Plaintiffs alleged that the BLM’s refusal to allow meaningful observation by independent observers, including licensed veterinarians, violated plaintiffs’ First Amendment rights to view and document the experiments so that the public could better evaluate the BLM’s management of federally protected wild horses. Plaintiffs also argued that the BLM contravened the WHA and the APA by failing to partner with an academic or research institution to help monitor the procedure and provide follow-up welfare assessments of the horses who underwent the surgery. Originally, the experiments were to be overseen by Colorado State University (CSU), but amid public scrutiny CSU withdrew from its partnership with the BLM in August 2018. This withdrawal—and the absence of the welfare data that CSU was going to gather—impairs the BLM’s ability to determine the procedure’s outcomes and feasibility and contravenes the WHA, which consistently emphasizes treating wild horses humanely. Lastly, the complaint asserted that the BLM violated NEPA by neglecting to consider other forms of fertility control that are more humane and have a proven track record of success. NEPA requires federal agencies to assess the environmental impacts of certain proposed actions and is designed to ensure that agencies engage in fully informed decision-making, which includes consideration of a reasonable range of alternatives.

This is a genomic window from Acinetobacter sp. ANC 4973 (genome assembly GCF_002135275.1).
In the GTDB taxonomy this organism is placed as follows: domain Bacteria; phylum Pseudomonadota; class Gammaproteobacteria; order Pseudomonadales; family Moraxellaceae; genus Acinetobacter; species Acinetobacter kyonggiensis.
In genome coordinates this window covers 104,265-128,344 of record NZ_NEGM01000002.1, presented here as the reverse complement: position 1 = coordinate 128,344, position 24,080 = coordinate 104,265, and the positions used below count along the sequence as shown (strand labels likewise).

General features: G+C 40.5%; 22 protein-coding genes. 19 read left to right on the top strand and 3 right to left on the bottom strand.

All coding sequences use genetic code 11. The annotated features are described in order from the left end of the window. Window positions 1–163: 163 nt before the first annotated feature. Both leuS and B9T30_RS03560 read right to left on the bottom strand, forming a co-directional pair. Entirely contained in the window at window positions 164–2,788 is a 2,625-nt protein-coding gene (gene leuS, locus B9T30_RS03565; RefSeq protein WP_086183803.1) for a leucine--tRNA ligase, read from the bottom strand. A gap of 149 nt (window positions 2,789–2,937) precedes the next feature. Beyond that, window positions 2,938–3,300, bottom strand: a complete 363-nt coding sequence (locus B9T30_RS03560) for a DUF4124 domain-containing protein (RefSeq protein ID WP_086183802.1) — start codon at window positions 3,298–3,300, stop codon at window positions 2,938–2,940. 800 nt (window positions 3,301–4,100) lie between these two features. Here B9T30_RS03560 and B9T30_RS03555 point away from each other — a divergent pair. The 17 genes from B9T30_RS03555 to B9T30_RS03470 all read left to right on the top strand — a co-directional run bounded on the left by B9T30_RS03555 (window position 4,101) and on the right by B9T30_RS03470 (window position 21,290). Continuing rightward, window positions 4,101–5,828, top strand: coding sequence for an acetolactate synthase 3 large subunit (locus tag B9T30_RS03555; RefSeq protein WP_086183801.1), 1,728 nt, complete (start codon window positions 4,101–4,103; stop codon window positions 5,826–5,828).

On November 2, 2018, the court heard oral argument on the motion for a preliminary injunction. The court issued a preliminary injunction to stop the agency from proceeding, ruling that plaintiffs were likely to prevail on claims that the BLM’s restrictions on public observation of the procedures violated their First Amendment rights, and that the BLM’s lack of inquiry into whether the sterilization procedure was “socially acceptable” was arbitrary and capricious. The judge also noted that plaintiffs raised serious concerns regarding the BLM’s abandonment of CSU’s experimental protocols for monitoring the welfare of the horses who would be subjected to the experiment.